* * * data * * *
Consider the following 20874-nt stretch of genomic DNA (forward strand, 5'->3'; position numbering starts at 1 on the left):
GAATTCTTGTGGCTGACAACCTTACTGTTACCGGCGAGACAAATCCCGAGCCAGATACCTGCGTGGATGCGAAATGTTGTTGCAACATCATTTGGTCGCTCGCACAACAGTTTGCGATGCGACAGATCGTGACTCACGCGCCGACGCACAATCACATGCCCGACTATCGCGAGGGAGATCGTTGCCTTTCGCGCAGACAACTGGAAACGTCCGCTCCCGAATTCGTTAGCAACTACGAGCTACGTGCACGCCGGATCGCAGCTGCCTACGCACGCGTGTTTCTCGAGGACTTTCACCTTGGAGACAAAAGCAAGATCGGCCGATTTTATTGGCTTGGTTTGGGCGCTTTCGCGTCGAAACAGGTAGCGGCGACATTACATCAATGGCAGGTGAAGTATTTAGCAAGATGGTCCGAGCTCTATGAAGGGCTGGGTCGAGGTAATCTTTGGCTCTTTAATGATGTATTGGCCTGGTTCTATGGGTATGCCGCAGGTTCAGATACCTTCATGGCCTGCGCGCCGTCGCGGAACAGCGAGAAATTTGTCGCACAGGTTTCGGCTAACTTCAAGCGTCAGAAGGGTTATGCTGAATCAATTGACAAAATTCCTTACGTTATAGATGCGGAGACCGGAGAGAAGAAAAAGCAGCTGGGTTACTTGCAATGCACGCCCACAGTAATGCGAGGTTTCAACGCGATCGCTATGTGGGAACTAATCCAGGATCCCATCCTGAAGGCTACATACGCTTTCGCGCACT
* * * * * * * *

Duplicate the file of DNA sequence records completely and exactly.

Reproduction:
Consider the following 20874-nt stretch of genomic DNA (forward strand, 5'->3'; position numbering starts at 1 on the left):
GAATTCTTGTGGCTGACAACCTTACTGTTACCGGCGAGACAAATCCCGAGCCAGATACCTGCGTGGATGCGAAATGTTGTTGCAACATCATTTGGTCGCTCGCACAACAGTTTGCGATGCGACAGATCGTGACTCACGCGCCGACGCACAATCACATGCCCGACTATCGCGAGGGAGATCGTTGCCTTTCGCGCAGACAACTGGAAACGTCCGCTCCCGAATTCGTTAGCAACTACGAGCTACGTGCACGCCGGATCGCAGCTGCCTACGCACGCGTGTTTCTCGAGGACTTTCACCTTGGAGACAAAAGCAAGATCGGCCGATTTTATTGGCTTGGTTTGGGCGCTTTCGCGTCGAAACAGGTAGCGGCGACATTACATCAATGGCAGGTGAAGTATTTAGCAAGATGGTCCGAGCTCTATGAAGGGCTGGGTCGAGGTAATCTTTGGCTCTTTAATGATGTATTGGCCTGGTTCTATGGGTATGCCGCAGGTTCAGATACCTTCATGGCCTGCGCGCCGTCGCGGAACAGCGAGAAATTTGTCGCACAGGTTTCGGCTAACTTCAAGCGTCAGAAGGGTTATGCTGAATCAATTGACAAAATTCCTTACGTTATAGATGCGGAGACCGGAGAGAAGAAAAAGCAGCTGGGTTACTTGCAATGCACGCCCACAGTAATGCGAGGTTTCAACGCGATCGCTATGTGGGAACTAATCCAGGATCCCATCCTGAAGGCTACATACGCTTTCGCGCACT